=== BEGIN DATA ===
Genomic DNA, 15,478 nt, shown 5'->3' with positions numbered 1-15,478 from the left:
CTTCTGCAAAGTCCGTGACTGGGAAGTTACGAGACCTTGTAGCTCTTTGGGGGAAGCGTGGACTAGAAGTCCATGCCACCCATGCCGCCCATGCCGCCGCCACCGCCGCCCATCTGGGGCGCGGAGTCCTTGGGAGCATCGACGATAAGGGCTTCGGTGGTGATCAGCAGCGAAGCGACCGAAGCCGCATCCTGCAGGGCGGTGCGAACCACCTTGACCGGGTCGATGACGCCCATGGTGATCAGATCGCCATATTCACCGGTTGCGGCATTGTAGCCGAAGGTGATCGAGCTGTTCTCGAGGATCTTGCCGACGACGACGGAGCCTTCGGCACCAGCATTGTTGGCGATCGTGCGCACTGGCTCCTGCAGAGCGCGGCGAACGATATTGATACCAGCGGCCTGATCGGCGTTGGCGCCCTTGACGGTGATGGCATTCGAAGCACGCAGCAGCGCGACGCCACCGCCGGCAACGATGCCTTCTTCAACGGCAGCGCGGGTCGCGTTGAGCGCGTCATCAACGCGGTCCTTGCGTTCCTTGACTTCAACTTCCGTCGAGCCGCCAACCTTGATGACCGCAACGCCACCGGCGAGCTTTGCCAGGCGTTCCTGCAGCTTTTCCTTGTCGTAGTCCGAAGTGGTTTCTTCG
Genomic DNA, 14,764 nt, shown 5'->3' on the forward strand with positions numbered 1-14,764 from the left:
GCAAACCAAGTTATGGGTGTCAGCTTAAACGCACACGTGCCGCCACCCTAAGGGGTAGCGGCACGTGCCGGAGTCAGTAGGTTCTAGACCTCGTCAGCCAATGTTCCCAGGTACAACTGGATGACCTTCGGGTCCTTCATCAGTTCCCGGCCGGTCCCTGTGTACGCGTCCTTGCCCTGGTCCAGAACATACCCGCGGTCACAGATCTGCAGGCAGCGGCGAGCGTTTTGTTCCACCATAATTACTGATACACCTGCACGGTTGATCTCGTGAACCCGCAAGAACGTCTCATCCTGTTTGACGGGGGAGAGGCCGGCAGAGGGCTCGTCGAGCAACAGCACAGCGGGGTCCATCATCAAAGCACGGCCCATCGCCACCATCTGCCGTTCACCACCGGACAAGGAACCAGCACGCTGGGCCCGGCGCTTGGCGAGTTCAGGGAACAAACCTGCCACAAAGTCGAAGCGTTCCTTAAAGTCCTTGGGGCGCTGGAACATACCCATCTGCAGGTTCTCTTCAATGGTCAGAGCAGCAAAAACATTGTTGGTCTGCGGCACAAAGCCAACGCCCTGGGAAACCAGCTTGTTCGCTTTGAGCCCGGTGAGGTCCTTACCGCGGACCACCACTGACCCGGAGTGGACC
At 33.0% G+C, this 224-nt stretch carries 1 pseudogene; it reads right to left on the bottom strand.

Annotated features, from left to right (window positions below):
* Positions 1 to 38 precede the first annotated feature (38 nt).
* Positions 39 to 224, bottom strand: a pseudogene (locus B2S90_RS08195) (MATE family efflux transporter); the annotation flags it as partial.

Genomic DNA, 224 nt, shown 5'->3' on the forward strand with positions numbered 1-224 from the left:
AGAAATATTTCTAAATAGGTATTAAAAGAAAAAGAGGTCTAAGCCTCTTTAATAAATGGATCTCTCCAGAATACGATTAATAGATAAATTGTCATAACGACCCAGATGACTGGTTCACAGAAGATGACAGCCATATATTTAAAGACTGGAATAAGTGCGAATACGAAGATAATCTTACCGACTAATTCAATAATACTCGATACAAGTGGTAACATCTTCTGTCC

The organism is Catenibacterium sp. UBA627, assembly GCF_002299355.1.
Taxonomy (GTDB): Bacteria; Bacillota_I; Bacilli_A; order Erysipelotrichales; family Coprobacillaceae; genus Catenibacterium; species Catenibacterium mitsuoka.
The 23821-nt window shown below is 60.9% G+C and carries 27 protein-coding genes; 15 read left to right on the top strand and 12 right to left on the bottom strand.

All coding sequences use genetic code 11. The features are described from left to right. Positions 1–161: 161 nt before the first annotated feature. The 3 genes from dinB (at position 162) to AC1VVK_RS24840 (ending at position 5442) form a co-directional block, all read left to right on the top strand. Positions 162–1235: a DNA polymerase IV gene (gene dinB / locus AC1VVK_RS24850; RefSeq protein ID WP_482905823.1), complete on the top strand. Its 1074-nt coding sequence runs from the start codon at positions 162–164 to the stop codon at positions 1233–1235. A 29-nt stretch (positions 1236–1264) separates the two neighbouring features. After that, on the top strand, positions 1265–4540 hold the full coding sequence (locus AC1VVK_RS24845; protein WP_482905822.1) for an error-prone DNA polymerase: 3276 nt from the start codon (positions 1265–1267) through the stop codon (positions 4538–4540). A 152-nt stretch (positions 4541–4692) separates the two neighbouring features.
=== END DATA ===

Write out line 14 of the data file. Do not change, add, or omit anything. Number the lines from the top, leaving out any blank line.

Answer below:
All coding sequences use genetic code 11. The features are described from left to right. Positions 1–161: 161 nt before the first annotated feature. The 3 genes from dinB (at position 162) to AC1VVK_RS24840 (ending at position 5442) form a co-directional block, all read left to right on the top strand. Positions 162–1235: a DNA polymerase IV gene (gene dinB / locus AC1VVK_RS24850; RefSeq protein ID WP_482905823.1), complete on the top strand. Its 1074-nt coding sequence runs from the start codon at positions 162–164 to the stop codon at positions 1233–1235. A 29-nt stretch (positions 1236–1264) separates the two neighbouring features. After that, on the top strand, positions 1265–4540 hold the full coding sequence (locus AC1VVK_RS24845; protein WP_482905822.1) for an error-prone DNA polymerase: 3276 nt from the start codon (positions 1265–1267) through the stop codon (positions 4538–4540). A 152-nt stretch (positions 4541–4692) separates the two neighbouring features.